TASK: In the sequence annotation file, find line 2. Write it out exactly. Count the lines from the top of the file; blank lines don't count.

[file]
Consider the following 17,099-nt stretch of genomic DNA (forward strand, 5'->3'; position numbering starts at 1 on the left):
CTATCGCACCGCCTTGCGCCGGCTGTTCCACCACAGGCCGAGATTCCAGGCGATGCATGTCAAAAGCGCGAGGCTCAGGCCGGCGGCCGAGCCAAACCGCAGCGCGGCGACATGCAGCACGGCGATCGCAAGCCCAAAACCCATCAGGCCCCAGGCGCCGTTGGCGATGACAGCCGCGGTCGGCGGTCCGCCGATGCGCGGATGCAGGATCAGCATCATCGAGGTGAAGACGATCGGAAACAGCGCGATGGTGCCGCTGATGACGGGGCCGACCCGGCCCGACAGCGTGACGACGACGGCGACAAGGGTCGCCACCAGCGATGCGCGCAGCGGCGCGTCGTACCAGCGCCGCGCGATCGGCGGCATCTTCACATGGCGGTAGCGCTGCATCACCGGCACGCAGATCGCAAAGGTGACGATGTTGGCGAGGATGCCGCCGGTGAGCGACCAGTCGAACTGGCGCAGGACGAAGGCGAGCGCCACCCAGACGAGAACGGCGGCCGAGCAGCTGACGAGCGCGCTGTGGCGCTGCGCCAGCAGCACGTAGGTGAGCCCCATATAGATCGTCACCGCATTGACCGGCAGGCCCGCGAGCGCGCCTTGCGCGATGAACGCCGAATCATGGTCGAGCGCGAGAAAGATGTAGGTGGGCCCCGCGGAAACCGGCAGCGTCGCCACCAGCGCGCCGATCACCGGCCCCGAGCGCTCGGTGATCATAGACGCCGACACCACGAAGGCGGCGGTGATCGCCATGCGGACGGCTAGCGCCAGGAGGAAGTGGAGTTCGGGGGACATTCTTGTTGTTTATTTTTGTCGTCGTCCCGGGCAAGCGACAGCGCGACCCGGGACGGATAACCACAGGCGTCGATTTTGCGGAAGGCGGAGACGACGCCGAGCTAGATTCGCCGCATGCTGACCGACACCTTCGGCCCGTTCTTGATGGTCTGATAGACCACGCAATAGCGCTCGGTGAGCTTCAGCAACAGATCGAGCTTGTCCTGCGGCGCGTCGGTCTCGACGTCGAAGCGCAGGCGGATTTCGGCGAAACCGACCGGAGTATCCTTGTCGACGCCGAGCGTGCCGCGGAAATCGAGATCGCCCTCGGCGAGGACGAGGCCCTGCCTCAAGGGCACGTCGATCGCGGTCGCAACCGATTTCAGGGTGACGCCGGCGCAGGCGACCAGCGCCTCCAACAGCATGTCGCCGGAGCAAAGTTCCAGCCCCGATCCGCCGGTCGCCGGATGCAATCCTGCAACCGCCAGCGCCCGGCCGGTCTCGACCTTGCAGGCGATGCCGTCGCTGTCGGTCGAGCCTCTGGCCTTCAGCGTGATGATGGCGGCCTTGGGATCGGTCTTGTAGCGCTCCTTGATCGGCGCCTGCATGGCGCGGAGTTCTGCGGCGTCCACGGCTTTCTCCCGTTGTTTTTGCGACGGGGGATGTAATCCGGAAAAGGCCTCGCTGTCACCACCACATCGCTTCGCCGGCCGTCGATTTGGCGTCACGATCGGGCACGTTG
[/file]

CTATCGCACCGCCTTGCGCCGGCTGTTCCACCACAGGCCGAGATTCCAGGCGATGCATGTCAAAAGCGCGAGGCTCAGGCCGGCGGCCGAGCCAAACCGCAGCGCGGCGACATGCAGCACGGCGATCGCAAGCCCAAAACCCATCAGGCCCCAGGCGCCGTTGGCGATGACAGCCGCGGTCGGCGGTCCGCCGATGCGCGGATGCAGGATCAGCATCATCGAGGTGAAGACGATCGGAAACAGCGCGATGGTGCCGCTGATGACGGGGCCGACCCGGCCCGACAGCGTGACGACGACGGCGACAAGGGTCGCCACCAGCGATGCGCGCAGCGGCGCGTCGTACCAGCGCCGCGCGATCGGCGGCATCTTCACATGGCGGTAGCGCTGCATCACCGGCACGCAGATCGCAAAGGTGACGATGTTGGCGAGGATGCCGCCGGTGAGCGACCAGTCGAACTGGCGCAGGACGAAGGCGAGCGCCACCCAGACGAGAACGGCGGCCGAGCAGCTGACGAGCGCGCTGTGGCGCTGCGCCAGCAGCACGTAGGTGAGCCCCATATAGATCGTCACCGCATTGACCGGCAGGCCCGCGAGCGCGCCTTGCGCGATGAACGCCGAATCATGGTCGAGCGCGAGAAAGATGTAGGTGGGCCCCGCGGAAACCGGCAGCGTCGCCACCAGCGCGCCGATCACCGGCCCCGAGCGCTCGGTGATCATAGACGCCGACACCACGAAGGCGGCGGTGATCGCCATGCGGACGGCTAGCGCCAGGAGGAAGTGGAGTTCGGGGGACATTCTTGTTGTTTATTTTTGTCGTCGTCCCGGGCAAGCGACAGCGCGACCCGGGACGGATAACCACAGGCGTCGATTTTGCGGAAGGCGGAGACGACGCCGAGCTAGATTCGCCGCATGCTGACCGACACCTTCGGCCCGTTCTTGATGGTCTGATAGACCACGCAATAGCGCTCGGTGAGCTTCAGCAACAGATCGAGCTTGTCCTGCGGCGCGTCGGTCTCGACGTCGAAGCGCAGGCGGATTTCGGCGAAACCGACCGGAGTATCCTTGTCGACGCCGAGCGTGCCGCGGAAATCGAGATCGCCCTCGGCGAGGACGAGGCCCTGCCTCAAGGGCACGTCGATCGCGGTCGCAACCGATTTCAGGGTGACGCCGGCGCAGGCGACCAGCGCCTCCAACAGCATGTCGCCGGAGCAAAGTTCCAGCCCCGATCCGCCGGTCGCCGGATGCAATCCTGCAACCGCCAGCGCCCGGCCGGTCTCGACCTTGCAGGCGATGCCGTCGCTGTCGGTCGAGCCTCTGGCCTTCAGCGTGATGATGGCGGCCTTGGGATCGGTCTTGTAGCGCTCCTTGATCGGCGCCTGCATGGCGCGGAGTTCTGCGGCGTCCACGGCTTTCTCCCGTTGTTTTTGCGACGGGGGATGTAATCCGGAAAAGGCCTCGCTGTCACCACCACATCGCTTCGCCGGCCGTCGATTTGGCGTCACGATCGGGCACGTTG